Summer Reading

Most of us live in cities now. What does that mean for how we access, appreciate, and create meaningful natural experiences? Do we have to leave town to have a quality experience with nature? Is there anything we can do to preserve healthy natural areas as cities grow?

Here are few thoughtful reads for a warm summer evening that will not necessarily answer all those questions, but will hopefully provide fresh perspectives on a positive way forward:

From an amateur beekeeper on the rooftops of Chicago, Nature Leaving Me Buzzed tells us a lot about beekeeping, and also leaves us with some interesting reflections about our relationship with bees and the rest of the natural world.

 

Back on the ground, there is a surprisingly large amount of land in big cities that is vacant. Nothing going on. In TNOC Encore: Vacant Land in Cities Could Provide Important Social and Ecological Benefits we learn about the potential for transforming vacant lots into community gardens, pocket parks, mini-greenbelts, and more. At a time when many people are rightly worried about losing natural areas in cities, it’s also a good idea to look at reclaiming unused, vacant land to benefit urban citizens and increase the biodiversity and health of our city environments.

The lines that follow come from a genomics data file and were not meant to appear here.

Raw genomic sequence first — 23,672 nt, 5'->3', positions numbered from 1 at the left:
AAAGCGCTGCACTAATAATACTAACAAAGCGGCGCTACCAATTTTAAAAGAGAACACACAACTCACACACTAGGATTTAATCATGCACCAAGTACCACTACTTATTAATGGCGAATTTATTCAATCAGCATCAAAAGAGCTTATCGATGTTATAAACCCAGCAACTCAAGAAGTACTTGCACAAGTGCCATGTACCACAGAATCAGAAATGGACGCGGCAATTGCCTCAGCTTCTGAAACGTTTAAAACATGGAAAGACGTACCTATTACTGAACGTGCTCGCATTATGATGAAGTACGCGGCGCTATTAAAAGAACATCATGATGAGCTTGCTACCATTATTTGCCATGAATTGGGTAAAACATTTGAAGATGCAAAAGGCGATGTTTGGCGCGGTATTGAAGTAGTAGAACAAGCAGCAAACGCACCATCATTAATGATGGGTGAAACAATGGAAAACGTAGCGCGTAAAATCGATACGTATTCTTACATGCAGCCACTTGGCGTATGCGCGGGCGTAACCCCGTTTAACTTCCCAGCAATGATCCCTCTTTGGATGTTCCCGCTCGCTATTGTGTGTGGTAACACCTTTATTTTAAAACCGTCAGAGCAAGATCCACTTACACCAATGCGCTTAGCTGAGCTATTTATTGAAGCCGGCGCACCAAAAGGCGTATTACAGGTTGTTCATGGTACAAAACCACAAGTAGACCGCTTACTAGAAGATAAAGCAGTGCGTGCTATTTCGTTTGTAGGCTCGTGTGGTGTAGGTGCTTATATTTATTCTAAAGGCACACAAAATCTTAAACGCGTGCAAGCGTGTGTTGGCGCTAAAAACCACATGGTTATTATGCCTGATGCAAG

bench
Lincoln Park, Seattle

Finally, from Evidence of Nature Benefits for Mental Wellness #3 we are reminded of the many ways nature is important to our mental well being – and are pointed to a growing body of research supporting those benefits as being real, and quantifiable. It’s not just all that active stuff that we need – everyone needs exercise – but we can’t overlook the importance of just being there.

Go get out in it.  – Mark

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